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ARTICLE

PAGE 1. SPARKS THAT MAY KINDLE. No I. The Spirit of 'True Scholarship,- that it is

self-denying, sincere, solitary, and of crustful hope, . . . 433 II. Master EZEKIEL CHEEVER. A specimen of the old Now England Schoolmaster, . . . . .

. . . 411 II. Laina's RESIDENCE IN Norwar. Political condition of the Norwegians

Storthing-No Hereditary Nobility-Peasantry-Periodical Press-Litera.

ture-Education of the Clergy-University at Christiania-Common Schools, 445 IV. Common School PRIMERS. Notice of Town's Spelling Book, and Keagy's Pes

talozzian Primer-Adaptation of such Books to Children-Spelling Lessons, 460 V. AMERICAN Education. No. I. Position of Common Schools in a system of

American education-Duty of the State to provide higher Education, · 467 VI. MISCELLANIES. Annual Meeting of the American Institute of Instruction at

Worcester, Mass., . . . . . . . . 470 VII. Notices of Books. Gardiner's Lives of Haydn and Mozart-Bacon's Histori

cal Discourses–Dr. Anderson's Address on Female Education-Hyperion,

473

EMERSON'S ARITHMETIC.

THE NORTH AMERICAN ARITHMETIC, by Frederick Emerson, is published in Three Parts, each part being a distinct book.

EMERSON'S FIRST PART is a sınall book, designed for children from five to eight years of age. The plan of this little book is entirely original.

EMERSON'S SECOND PART contains within itselt, a complete system of Medtal and Written Arithmetic, sufficiently extensive for all the common purposes of business, and is designed as the final standard book for common schools..

EMERSON'S THIRD PART is designed for advanced scholars. It comprises a synthetic view of the science of oumbers, a copious development of the higher operations, and an extensive range of commercial information.

There is a great saving of the teacher's time in the use of these books. This arises from two causes : First, the learner can perform the work without any particular altention from the teacher. Secondly, the lessons are so perfectly adapted to class leaching, that twenty scholars may be taught in the same time that is required to teach an individual.

Economy is in favor of the use of these books. Almost every other system of arithmetic is printed wholly in one book, and the book must be a large one. Every scholar, therefore, must buy a large and expensive book, while not one scholar in ten can ever have occasion or opportunity to study more than balf of it. Emerson's system being printed in three books, no scholar is obliged to buy more of the system than he has opportunity to learo.

The Instructors of thc Boston Public Schools say." We have consilered it our duty to render ourselves acquainted with the most prominent systenis of Arithmetic, puls lished for the use of schools, and to fix on some work wbich appears to unite the great. est advantages, and report the same to the School Committee of Boston, for adoption in the Public Schools. After the most careful examination, we have, without any besitancy, came to the conclusion, that Emesron's North American Arithmetic, (First, Second and Third Parts,) is the work best suited to the wants of all classes of scholars, and most convenient for the purposes of instruction. Accordingly, we have petitioneu for the adoption of this work in the Public Schools."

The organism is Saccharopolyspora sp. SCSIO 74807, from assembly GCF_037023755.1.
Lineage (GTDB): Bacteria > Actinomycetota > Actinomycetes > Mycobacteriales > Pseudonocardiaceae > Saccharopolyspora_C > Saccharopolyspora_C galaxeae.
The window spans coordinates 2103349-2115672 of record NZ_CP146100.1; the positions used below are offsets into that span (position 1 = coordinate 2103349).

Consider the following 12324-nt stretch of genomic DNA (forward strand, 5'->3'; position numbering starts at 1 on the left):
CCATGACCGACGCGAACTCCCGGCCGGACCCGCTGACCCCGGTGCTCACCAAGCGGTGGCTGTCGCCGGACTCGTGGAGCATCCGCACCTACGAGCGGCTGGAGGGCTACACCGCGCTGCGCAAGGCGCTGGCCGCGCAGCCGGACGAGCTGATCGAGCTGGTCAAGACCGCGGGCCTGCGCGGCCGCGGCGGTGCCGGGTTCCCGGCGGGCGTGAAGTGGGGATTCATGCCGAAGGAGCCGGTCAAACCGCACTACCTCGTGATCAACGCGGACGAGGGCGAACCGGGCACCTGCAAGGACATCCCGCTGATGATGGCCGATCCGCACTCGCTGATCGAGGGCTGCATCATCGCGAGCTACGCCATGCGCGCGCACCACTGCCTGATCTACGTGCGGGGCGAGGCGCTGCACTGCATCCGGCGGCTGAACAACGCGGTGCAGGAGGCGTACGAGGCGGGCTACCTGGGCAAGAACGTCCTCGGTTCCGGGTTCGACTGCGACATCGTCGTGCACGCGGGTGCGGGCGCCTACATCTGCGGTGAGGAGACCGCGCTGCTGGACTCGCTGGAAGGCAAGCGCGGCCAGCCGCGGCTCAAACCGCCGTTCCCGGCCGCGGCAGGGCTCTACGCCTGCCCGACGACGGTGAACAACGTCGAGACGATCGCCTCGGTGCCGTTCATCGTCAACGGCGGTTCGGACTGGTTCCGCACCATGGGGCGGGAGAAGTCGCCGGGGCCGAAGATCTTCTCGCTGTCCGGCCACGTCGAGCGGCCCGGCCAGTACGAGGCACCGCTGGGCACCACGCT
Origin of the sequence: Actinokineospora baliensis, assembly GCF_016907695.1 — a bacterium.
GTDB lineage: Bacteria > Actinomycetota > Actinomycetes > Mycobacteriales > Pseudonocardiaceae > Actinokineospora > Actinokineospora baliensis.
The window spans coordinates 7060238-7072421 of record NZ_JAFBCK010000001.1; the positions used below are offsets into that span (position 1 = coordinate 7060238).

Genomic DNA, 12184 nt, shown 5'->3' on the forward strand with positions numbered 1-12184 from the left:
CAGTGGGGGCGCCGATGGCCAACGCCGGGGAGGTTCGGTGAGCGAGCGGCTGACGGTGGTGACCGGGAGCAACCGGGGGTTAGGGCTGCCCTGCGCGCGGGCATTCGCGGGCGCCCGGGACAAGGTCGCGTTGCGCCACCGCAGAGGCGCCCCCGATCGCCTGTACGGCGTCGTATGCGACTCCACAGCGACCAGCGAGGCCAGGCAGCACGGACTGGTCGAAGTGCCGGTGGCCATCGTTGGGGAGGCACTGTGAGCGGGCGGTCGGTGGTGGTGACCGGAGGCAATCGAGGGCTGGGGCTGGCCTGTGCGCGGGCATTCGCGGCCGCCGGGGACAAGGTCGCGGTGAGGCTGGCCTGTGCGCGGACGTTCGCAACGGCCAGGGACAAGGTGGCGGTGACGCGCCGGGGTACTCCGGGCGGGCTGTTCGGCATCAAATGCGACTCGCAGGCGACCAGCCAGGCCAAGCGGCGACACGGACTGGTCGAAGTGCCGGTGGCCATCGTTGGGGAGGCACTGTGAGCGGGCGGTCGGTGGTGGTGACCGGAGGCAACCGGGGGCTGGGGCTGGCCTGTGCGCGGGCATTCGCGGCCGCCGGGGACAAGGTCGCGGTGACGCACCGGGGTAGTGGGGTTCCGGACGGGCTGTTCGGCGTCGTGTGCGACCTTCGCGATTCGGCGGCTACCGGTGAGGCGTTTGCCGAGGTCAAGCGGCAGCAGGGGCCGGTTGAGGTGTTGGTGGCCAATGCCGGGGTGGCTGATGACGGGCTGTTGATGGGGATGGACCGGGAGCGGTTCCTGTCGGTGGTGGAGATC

The Boston School Board, after receiving the petition above alluded to, passed a Order_" That Emerson's North American Arithmetic be substituted for Colburn's First Lessons and Sequel.”

PUBLISHED BY JENKS & PALMER, Boston.

HOGAN & THOMPSON, Philadelphia.

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ART. 1.-SPARKS THAT MAY KINDLE.

THE SPIRIT OF TRUE SCHOLARSHIP. Your true scholar is a great rarity. Nature laboreth long to produce such an one, and after many ineffectual strivings and rude abortions, gives birth to one in an age, a world's wonder. Let us contemplate this strange genesis, and inquire, whence, and of what temper and elements it is, and by what it is differenced from other men, and stands thus aloof. It is neither his arrogance nor our servile fear that has placed him above the rest of us ; but his native hugeness of stature overshadows us, and we reverence. We are of the earth ; we creep along its surface ; our sight is obstructed by its hills and mists. He is a clear intelligence; he partakes of the heavenly; in him resides swiftness and strength; he overtops the mountains, and far above the cloud region, breathes the pure ether. Yet we do not worship. He is only our taller brother. The same spark is in us too. We may one day take long strides like him. THE SPIRIT OF THE TRUE SCHOLAR IS A SELF-DENYING

SPIRIT.

God hath not given to every man to possess and enjoy all things. Nature is never prodigal of her favors. He may be rich, if he will, or learned, or in honor, or indolent, but not all and at once. The same sun that ripens the cotton plant, scorches the grass. One tree bears oranges, another